Amir Khan Officially Retires from Boxing
Former unified junior welterweight champion Amir “King” Khan (34-6, 21KOs) has finally announced his retirement from the ring. This decision was inevitable after he lost to arch-nemesis Kell Brook. Khan hinted that this was probably going to be the last time we see him in the ring.
A LOOK BACK AT HIS CAREER
Khan came out of the amateur circuit with an impressive resume. He won a gold medal at the Junior Olympics in 2003 and took silver at the Olympic games in 2004. Khan had good boxing skills, quick hands, and an outgoing personality that quickly gained the British boxing fans’ attention.
After competing in the domestic circuit, Khan would suffer his first career defeat to Breidis Prescott in 2008. However, he bounced back in 2009, winning the WBA championship against Andriy Kotelnik.
Khan went on to have five successful title defenses, including becoming a unified champion after taking the IBF title off of Zab Judah in 2011. But, he lost the unified titles in a controversial split decision to Lamont Peterson, and came up short against unified champion Danny Garcia in 2012.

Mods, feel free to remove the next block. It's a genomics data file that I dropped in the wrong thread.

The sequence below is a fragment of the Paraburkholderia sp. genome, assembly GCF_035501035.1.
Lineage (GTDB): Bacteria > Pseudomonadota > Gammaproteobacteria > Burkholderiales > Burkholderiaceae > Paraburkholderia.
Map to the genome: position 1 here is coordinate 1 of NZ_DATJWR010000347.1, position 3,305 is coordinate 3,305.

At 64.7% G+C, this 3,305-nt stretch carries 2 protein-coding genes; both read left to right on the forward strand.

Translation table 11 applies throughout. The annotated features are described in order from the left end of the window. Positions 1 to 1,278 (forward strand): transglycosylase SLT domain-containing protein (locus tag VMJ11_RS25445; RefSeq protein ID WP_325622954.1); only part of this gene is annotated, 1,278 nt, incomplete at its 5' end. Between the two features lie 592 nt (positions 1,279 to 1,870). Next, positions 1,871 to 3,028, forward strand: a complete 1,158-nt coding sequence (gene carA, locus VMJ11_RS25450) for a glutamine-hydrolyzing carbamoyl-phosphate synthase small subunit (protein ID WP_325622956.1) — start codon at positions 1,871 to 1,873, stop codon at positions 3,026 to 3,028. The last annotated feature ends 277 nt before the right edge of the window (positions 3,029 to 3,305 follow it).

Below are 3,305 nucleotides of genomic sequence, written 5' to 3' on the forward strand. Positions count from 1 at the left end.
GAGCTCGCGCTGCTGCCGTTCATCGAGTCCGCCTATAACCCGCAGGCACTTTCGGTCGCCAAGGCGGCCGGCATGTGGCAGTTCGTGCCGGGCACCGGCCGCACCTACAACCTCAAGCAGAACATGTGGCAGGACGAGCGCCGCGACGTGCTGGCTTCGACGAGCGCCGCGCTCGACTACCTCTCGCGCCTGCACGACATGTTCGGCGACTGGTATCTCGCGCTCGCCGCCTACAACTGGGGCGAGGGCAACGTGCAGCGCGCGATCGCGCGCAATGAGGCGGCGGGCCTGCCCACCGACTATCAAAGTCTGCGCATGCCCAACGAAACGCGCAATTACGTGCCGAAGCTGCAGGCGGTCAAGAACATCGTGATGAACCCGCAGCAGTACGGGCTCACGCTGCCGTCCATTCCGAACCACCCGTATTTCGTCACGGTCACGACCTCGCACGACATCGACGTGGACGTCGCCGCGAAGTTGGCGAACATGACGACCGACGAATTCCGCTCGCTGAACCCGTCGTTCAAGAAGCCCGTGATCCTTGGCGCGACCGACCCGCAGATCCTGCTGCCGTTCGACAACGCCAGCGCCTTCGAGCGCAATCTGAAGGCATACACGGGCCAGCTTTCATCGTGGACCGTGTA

King Khan would get more chances at winning a championship. However, he was stopped by Saul “Canelo” Alvarez for the WBC middleweight crown and by WBO welterweight champion Terence Crawford. To date, Amir khan has solid wins on his resume over world champions Marcos Maidana, Paul Malignaggi, Chris Algieri, and Devon Alexander.
IT’S SO HARD TO SAY GOODBYE
Realizing the end was near, Khan finally decided to fight his career rival, Brook. After being stopped in the sixth round, he expressed that the end was near. Furthermore, fans truly believed that retirement was not far behind when he was not willing to commit to a possible fight with Conor Benn when they were standing in the ring in April. The boxing community should not have been surprised to wake up to Khan’s message of thanks and farewell.
3Kings Boxing wants to say thanks for the memories and wish Amir Khan luck in all future endeavors with life after boxing.
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By: Garrisson Bland